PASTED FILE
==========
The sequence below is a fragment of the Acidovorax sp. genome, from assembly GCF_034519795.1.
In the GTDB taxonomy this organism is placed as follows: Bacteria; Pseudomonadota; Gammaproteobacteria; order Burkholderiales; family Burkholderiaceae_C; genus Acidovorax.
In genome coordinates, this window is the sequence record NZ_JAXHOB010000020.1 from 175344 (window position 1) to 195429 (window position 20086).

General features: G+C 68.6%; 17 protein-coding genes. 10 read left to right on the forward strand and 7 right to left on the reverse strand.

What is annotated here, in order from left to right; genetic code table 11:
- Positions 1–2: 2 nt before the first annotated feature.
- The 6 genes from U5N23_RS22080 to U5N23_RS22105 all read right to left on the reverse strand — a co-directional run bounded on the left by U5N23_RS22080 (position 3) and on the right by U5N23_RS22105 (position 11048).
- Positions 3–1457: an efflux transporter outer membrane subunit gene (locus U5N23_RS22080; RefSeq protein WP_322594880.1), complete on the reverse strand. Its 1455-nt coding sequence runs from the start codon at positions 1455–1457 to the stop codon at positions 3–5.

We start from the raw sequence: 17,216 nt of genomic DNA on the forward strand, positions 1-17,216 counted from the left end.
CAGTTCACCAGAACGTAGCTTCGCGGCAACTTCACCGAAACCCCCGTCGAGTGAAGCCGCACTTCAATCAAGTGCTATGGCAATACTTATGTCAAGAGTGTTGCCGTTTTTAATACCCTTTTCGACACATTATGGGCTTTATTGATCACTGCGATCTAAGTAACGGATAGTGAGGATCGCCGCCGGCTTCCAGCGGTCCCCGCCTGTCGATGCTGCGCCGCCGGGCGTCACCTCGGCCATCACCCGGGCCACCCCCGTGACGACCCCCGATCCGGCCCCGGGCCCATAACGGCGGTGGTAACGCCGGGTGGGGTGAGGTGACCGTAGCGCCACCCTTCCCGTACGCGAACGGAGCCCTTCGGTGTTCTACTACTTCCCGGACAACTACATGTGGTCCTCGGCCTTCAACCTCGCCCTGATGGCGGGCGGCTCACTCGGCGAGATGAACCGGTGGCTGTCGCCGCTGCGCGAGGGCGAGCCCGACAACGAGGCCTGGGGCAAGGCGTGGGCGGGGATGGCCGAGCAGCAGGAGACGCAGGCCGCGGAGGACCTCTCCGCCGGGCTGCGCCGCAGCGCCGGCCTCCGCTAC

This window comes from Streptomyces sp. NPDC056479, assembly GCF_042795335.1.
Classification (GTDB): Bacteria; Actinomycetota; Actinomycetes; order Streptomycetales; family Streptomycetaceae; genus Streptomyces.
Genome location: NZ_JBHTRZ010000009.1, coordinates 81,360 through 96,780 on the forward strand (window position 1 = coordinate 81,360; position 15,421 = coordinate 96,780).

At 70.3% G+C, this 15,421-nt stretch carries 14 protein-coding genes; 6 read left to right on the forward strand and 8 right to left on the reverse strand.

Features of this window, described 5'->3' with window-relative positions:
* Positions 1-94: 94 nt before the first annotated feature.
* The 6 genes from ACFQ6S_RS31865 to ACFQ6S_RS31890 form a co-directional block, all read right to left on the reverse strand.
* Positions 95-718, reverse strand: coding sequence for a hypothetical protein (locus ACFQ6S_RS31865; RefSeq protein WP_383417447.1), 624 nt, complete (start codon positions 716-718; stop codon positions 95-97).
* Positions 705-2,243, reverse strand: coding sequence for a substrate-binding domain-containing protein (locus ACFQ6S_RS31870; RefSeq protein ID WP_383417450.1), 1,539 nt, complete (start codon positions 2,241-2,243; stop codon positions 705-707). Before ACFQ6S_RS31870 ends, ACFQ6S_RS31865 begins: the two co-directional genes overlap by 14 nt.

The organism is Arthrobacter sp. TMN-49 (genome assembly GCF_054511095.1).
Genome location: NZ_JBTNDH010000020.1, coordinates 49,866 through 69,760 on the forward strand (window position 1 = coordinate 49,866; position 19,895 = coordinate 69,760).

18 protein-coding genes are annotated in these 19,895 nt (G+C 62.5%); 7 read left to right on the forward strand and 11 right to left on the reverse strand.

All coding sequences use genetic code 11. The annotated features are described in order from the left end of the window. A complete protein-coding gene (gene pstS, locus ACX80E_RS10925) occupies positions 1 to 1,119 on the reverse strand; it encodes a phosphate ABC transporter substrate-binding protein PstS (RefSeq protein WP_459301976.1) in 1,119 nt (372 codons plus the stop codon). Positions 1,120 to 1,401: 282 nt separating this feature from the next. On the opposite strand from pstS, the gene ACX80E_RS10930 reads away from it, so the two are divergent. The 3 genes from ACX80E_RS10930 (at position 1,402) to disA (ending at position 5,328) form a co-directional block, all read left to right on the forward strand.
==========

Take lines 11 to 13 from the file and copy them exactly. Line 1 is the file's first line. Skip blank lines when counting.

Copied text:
This window comes from Streptomyces sp. NPDC056479, assembly GCF_042795335.1.
Classification (GTDB): Bacteria; Actinomycetota; Actinomycetes; order Streptomycetales; family Streptomycetaceae; genus Streptomyces.
Genome location: NZ_JBHTRZ010000009.1, coordinates 81,360 through 96,780 on the forward strand (window position 1 = coordinate 81,360; position 15,421 = coordinate 96,780).